Later, in January 1862, Ellis and Maurice reported back to the council that West was willing to sell. From later documentation, it is evident that West insisted that when the old town hall was demolished, no buildings should be erected on that site. So the tact that Ruthin has the fine St. Peter's Square has little to do with the foresight of the councillors of yester-year, but with the whim of the local land-owner. It may be remembered that it was F.R. West who was the driving force behind the renovation of St. Peter's and perhaps he wanted an uninterrupted view of the church as he drove out of the Castle gates. Whatever the motivation, it ensured that the town had a pleasant square that was to give pleasure to townspeople and visitors for generations.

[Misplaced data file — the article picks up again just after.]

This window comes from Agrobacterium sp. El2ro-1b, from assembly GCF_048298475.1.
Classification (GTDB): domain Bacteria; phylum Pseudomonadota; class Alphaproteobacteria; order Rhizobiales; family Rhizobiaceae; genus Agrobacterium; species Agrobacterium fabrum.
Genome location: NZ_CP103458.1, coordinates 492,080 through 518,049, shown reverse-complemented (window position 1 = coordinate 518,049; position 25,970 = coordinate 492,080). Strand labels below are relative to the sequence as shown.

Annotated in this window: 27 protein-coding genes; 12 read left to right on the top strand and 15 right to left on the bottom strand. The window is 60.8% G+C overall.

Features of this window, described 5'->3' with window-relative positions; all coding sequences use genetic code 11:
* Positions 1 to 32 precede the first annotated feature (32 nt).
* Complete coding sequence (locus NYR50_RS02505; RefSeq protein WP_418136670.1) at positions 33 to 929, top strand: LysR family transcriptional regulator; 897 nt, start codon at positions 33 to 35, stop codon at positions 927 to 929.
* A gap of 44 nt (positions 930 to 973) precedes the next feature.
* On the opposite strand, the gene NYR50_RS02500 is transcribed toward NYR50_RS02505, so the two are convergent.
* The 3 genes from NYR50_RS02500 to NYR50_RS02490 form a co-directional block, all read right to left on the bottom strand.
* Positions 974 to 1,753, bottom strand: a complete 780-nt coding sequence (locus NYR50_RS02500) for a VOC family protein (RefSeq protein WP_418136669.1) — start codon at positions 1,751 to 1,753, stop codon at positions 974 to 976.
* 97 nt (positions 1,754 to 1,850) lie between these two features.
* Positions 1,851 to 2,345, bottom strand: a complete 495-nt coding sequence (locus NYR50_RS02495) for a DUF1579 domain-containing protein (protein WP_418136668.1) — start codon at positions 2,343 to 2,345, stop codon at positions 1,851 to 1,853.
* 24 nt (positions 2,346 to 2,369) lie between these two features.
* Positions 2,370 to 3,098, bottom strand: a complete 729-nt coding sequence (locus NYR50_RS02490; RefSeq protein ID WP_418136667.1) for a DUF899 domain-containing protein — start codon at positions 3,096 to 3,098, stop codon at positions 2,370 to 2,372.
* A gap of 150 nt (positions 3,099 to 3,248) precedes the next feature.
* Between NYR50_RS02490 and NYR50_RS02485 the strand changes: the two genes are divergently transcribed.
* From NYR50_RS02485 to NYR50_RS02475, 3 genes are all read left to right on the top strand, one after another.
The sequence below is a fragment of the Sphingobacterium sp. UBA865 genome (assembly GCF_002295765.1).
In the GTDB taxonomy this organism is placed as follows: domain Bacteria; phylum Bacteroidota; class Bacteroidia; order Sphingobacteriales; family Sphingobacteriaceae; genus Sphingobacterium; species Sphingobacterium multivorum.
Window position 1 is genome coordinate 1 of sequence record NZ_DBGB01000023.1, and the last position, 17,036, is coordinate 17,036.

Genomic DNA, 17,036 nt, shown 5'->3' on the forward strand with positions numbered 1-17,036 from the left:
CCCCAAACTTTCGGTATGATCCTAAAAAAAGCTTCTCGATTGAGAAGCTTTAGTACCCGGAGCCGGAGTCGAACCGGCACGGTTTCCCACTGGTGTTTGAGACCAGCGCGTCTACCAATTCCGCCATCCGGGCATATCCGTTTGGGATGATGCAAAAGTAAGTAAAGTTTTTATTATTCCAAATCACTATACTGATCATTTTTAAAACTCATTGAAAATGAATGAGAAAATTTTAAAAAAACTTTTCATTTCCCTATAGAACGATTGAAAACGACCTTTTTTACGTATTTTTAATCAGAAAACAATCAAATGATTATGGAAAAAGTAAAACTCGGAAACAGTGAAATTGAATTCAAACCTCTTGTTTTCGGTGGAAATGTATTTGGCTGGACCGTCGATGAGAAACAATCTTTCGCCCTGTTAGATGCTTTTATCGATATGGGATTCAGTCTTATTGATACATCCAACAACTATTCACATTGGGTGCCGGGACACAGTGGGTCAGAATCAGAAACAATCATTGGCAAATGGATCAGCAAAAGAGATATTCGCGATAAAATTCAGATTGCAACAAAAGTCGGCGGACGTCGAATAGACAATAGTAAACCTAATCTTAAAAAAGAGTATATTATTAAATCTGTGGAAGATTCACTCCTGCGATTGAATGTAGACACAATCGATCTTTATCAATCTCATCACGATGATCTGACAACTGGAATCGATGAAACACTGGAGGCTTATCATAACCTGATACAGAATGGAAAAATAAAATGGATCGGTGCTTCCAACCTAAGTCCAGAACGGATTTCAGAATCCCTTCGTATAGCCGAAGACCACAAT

At the end of the spring of that year, F.R. West died, but his instructions were quite clear and the sale proceeded. Pownley estimated that the Corporation land divided into suitable building plots would raise £2,060. The cost of the new town hall was estimated at £3,500, and the duration of the contract was to be twelve months. The actual cost was to be nearer £5,000 and the time taken was nearly two years.

On 17th August, 1863, a notice appeared on the Town Hall door stating the intention to demolish it and:
"to enter into an agreement with the trustees of the late F.R. West to leave the space occupied by it open to the street for ever hereafter."
In the September of that year, the council submitted a memorial to the Lords of the Treasury for permission to proceed with the plans, and raise the "deficiency only of the said sum of £3,500 on mortgage of the rates."

The new hall was designed in the 12th century Gothic style by Messrs Poundley and David Walker of Kerry, Montgomeryshire and Liverpool. Mr Edward Griffith of Chester executed the fine sculptured capitals, representing subjects connected with the history of the town.